The CRC Energy Efficiency Scheme is a UK mandatory climate change and energy saving scheme. It is central to the UK’s strategy for improving energy efficiency and reducing carbon dioxide (CO2) emissions, and has been designed to raise awareness in large organisations and encourage changes in behaviour and infrastructure.
CRC will operate as a 'cap and trade' mechanism, providing a financial incentive to reduce energy use by putting a price on carbon emissions from energy use. In CRC, organisations buy allowances equal to their annual emissions. The overall emissions reduction target is achieved by placing a ‘cap’ on the total allowances available to each group of CRC participants. Within that overall limit, individual organisations can determine the most cost-effective way to reduce their emissions. This could be through buying extra allowances or investing in ways to decrease the number of allowances they need to buy.
The scheme features an annual performance league table that ranks participants on energy efficiency performance. Together with the financial and reputational considerations, the scheme encourages organisations to develop energy management strategies that promote a better understanding of energy consumption.
DECC has developed the CRC policy in partnership with the Scottish Government, the Welsh Government and the Department of Environment Northern Ireland.
This scheme is designed to tackle CO2 emissions not already covered by Climate Change Agreements and the EU Emissions Trading Scheme. It covers large public and private sector organisations, and has been designed to raise awareness in large organisations, especially at senior level, and encourage changes in behaviour and infrastructure.
Any part of an organisation with more than 25% of their energy use emissions covered by a CCA will be exempt from the scheme. Only the specific subsidiary with the CCA will be exempt, rather than the entire organisational group.
Emissions for which participants do not have to purchase allowances include the following:
- Domestic accommodation.
- Transport emissions.
- Emissions from activities covered by a Climate Change Agreement or the EU Emissions Trading System.
- Emissions from consumption outside the UK.
Where the organisation supplies energy to another organisation or person (except tenants) they do not count this in their CRC emissions.
Organisations (and their subsidiaries) that have at least one half-hourly electricity meter (HHM) settled on the half-hourly market. Organisations also qualify if their total half-hourly electricity consumption exceeded 6,000 megawatt-hours (MWh) during 2008.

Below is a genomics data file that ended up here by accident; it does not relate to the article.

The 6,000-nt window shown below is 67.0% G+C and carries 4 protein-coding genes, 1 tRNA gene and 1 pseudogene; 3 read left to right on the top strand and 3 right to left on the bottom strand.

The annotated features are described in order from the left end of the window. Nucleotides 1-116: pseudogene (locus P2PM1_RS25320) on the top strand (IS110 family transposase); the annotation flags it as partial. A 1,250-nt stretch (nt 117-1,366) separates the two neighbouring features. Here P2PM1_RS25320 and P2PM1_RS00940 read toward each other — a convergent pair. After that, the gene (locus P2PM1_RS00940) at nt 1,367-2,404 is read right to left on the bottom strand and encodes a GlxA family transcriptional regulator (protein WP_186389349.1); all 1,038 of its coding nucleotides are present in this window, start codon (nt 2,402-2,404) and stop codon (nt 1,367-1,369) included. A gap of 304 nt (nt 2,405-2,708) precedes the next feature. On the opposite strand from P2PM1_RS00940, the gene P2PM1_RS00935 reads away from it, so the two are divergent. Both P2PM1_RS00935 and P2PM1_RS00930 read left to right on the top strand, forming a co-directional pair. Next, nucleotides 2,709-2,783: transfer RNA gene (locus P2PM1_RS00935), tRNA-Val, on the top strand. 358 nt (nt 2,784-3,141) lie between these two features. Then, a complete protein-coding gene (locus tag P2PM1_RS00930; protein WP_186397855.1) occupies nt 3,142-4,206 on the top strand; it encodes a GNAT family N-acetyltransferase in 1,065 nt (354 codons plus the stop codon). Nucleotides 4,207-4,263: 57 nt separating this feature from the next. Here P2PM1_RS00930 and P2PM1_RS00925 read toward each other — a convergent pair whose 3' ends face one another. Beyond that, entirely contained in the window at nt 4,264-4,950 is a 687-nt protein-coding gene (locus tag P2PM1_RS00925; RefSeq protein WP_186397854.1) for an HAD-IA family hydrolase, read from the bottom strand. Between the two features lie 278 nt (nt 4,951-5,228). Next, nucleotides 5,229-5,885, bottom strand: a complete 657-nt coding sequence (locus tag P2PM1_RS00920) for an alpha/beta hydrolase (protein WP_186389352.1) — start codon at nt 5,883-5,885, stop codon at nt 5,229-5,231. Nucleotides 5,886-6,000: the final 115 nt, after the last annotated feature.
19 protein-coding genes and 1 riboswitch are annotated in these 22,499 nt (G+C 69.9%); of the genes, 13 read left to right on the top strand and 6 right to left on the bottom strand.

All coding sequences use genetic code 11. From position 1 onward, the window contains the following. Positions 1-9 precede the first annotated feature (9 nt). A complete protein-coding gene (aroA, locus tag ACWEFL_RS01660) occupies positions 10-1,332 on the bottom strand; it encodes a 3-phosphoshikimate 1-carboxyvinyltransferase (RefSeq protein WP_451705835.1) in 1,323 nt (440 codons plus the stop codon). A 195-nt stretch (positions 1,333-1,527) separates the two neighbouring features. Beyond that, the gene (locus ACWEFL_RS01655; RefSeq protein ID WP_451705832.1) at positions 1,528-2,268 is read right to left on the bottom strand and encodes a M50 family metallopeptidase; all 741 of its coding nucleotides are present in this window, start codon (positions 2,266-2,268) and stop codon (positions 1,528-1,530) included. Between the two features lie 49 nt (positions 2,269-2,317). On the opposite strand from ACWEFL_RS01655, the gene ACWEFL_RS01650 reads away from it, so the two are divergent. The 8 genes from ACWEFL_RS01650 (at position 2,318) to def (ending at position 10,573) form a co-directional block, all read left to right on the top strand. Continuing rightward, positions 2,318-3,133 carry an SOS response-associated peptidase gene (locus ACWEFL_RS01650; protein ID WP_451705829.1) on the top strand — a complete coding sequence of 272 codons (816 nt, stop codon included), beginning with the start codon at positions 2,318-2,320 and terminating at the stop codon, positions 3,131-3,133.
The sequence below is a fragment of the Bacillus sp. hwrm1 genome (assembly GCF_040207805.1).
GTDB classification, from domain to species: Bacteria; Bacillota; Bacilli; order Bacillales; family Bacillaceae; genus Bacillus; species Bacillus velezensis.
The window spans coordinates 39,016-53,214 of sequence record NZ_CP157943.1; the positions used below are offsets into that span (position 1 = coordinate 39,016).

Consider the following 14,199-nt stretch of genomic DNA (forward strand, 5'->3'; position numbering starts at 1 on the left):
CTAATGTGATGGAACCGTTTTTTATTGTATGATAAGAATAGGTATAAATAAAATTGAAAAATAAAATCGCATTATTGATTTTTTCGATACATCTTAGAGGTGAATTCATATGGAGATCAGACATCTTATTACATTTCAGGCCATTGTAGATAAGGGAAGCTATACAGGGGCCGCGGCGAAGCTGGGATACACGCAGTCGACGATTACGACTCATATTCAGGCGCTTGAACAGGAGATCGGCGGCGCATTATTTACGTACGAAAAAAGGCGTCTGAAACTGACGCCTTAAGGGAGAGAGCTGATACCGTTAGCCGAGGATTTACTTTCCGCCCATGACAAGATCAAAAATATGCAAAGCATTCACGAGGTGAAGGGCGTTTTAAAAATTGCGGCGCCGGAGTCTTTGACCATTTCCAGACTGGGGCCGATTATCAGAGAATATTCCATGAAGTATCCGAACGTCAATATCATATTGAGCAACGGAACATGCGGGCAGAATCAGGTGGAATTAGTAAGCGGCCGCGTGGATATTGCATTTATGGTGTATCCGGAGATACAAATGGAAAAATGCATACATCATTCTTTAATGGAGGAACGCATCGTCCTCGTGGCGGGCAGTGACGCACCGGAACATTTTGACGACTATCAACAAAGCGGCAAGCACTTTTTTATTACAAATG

It is estimated that, initially, around 5,000 organisations will qualify, including supermarkets, water companies, banks, local authorities and all central Government Departments.
Qualifying organisations will have to comply legally with the scheme or face financial and other penalties.
There are rules covering what emissions count towards CRC emissions that organisations must report to Government. This ensures that organisations do not have to buy allowances for activities or emissions covered by other Government policies.
There are two rules that determine CRC emissions as follows:
- All emissions from core sources (see below) of energy must be included in the organisation's CRC emissions, unless they are covered by the EU Emissions Trading System (EU ETS) or CCAs.
- At least 90% of the organisation's total footprint emissions must be regulated either by CRC or by EU ETS or CCAs. The remaining 10% of emissions may be omitted, primarily because the administrative burden of accounting for some very small sources of energy every year would be disproportionately large.
Core sources are all emissions from the following sources:
Core electricity supplies:
- all settled HHMs (half-hourly meters);
- all non-settled HHMs;
- all non-domestic meters; and
- all dynamic supply.
Core gas supplies:
- all daily meters;
- all half hourly meters; and
- all large gas point meters.
Supplies through meters with any ancillary devices that allows the meter to be read remotely will count towards core gas supplies.
If, having included all core sources, the organisation has not yet reached the point where 90% of its total footprint emissions are regulated, then it must include some of its residual supplies until the organisation’s combined EU ETS, CCAs and CRC coverage level is above the 90% threshold. (This assessment applies only for the parts of the organisation remaining after the exclusion of any subsidiaries under the 25% CCA rule.)
Residual sources are any energy supply other than the core sources. A fuel list can be found in the CRC Order to help to identify residual supplies that may need to be included.
Once the organisation has achieved the 90% threshold, it can choose to opt in residual sources, if desired, until anything up to 100% of the total footprint emissions is covered.
Link to guidelines: